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Lawsuits accuse Magellan Health of civil racketeering

Magellan Health Services Inc. — the nation's largest provider of managed care for psychiatric disorders and substance abuse — is accused of violating civil racketeering laws in two lawsuits filed Oct. 26 in federal court in St. Louis, Mo.

The suit alleges the premiums paid by members exceed the value of the services they receive.

The lawsuits, which seek class action status, charge that Magellan uses undisclosed financial incentives and internal controls to limit the care delivered to plan members. As a result of these practices, the suit alleges, the premiums paid by members exceed the value of the services they receive. The complaints say plan members are owed the difference.

Magellan, based in Columbia, Md., delivers benefits and administers third-party plans for 70 million policyholders. Its customers include Aetna, AT&T, and the U.S. Postal Service. A Magellan spokesperson says the company has yet to see the complaint and could not comment.

The two lawsuits contend Magellan's misrepresentation of its benefits to plan members violates the federal Employee Retirement Income Security Act (ERISA) and the Racketeer Influenced and Corrupt Organizations (RICO) law. Under the RICO law, a guilty finding against Magellan by a jury would entitle the class action members to triple damages. The suits seek suitable reimbursement of plan members' money and unspecified damages.

One lawsuit against Magellan was filed by Berger & Montague, a law firm in Philadelphia, Penn. The other suit was brought by the Washington, D.C., firm of Cohen, Milstein, Hausfeld & Toll. Both firms specialize in class action litigation and have filed dozens of lawsuits targeting the managed care industry.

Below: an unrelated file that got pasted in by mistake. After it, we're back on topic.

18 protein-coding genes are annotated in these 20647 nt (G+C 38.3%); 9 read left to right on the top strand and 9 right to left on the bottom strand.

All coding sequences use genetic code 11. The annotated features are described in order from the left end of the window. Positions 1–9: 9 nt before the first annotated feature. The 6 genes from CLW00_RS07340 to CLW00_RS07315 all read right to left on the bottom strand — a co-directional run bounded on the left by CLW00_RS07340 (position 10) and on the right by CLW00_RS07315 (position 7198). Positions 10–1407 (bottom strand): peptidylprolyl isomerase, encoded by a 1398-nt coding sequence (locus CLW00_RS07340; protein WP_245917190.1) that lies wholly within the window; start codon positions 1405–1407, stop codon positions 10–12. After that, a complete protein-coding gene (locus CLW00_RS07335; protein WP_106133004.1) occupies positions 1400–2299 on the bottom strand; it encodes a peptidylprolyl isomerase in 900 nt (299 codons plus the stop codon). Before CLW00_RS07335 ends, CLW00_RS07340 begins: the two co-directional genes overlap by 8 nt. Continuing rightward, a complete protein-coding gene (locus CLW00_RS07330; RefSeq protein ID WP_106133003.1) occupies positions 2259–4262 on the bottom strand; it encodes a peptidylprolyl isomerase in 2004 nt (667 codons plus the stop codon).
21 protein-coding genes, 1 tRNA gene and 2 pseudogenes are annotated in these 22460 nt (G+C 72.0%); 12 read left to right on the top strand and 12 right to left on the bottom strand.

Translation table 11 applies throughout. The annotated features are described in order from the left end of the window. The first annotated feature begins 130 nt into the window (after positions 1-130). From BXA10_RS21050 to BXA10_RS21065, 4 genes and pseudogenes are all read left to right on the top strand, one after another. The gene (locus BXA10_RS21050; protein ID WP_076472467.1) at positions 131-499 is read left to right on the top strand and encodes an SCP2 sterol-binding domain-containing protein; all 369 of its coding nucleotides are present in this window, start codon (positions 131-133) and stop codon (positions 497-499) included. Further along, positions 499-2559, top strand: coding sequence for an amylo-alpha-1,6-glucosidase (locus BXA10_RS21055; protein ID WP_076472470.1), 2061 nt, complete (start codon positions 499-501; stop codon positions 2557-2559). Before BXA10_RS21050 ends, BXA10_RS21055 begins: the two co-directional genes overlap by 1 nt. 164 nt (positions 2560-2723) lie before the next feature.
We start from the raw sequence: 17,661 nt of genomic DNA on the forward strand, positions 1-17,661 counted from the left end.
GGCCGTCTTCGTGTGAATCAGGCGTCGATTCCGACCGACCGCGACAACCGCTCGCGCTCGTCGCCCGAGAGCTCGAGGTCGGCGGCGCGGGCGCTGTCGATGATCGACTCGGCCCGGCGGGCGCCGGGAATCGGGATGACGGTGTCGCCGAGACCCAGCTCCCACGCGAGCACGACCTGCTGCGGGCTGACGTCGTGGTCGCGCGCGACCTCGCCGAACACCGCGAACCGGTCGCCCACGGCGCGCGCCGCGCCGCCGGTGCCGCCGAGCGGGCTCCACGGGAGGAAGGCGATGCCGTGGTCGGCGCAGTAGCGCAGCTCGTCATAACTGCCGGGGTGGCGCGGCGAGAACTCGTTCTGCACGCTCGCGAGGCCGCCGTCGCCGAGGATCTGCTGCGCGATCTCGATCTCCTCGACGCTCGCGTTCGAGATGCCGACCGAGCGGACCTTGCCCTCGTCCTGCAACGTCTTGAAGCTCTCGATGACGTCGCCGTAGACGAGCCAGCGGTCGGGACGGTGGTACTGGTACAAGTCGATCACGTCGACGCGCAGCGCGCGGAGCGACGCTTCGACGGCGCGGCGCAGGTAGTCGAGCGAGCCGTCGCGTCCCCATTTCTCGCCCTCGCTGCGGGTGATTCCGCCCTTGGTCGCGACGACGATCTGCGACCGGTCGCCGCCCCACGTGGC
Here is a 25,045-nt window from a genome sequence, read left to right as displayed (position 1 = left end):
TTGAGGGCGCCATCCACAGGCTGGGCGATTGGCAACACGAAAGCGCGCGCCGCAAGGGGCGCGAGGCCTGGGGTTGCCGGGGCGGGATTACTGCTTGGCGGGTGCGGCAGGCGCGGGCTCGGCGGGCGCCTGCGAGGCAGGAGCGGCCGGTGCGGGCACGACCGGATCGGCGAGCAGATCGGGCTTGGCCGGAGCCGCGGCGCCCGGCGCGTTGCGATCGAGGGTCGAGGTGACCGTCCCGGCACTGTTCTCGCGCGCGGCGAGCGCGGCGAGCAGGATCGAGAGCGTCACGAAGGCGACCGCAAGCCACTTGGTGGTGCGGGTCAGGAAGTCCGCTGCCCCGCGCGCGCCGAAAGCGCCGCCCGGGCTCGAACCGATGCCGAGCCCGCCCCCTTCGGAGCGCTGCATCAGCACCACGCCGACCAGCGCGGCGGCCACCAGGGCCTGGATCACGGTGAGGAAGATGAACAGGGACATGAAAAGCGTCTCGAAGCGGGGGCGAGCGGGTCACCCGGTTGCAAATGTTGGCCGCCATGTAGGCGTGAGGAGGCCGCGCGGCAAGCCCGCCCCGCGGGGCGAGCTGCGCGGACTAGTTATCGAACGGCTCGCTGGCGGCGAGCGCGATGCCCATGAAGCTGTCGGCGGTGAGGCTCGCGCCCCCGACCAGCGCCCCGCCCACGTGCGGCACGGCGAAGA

Magellan takes in $19 billion annually, according to the complaint filed by Cohen, Milstein, Haufeld & Toll. The lawyers contend the company makes money by pocketing the difference between the premiums paid for promised coverage and the value of the coverage actually supplied. It does this, they allege, by administering behavioral health care services for employers and insurers in such a way as to keep the number of times patients use these services as low as possible. Magellan saves money, they say, by engaging in a variety of practices, including:

  • Imposing cost-based, restrictive criteria to limit approvals of coverage.
  • Providing financial incentives to physicians for not recommending covered services.
  • Pressuring claims reviewers to deny claims.
  • Instituting unreasonable approval and appeal requirements to prevent, discourage, and delay policyholders from attaining their right to coverage under the terms of their plans.
  • Arranging to profit directly from under-treatment by assuming the role of an insurance company, not merely a claims processor.

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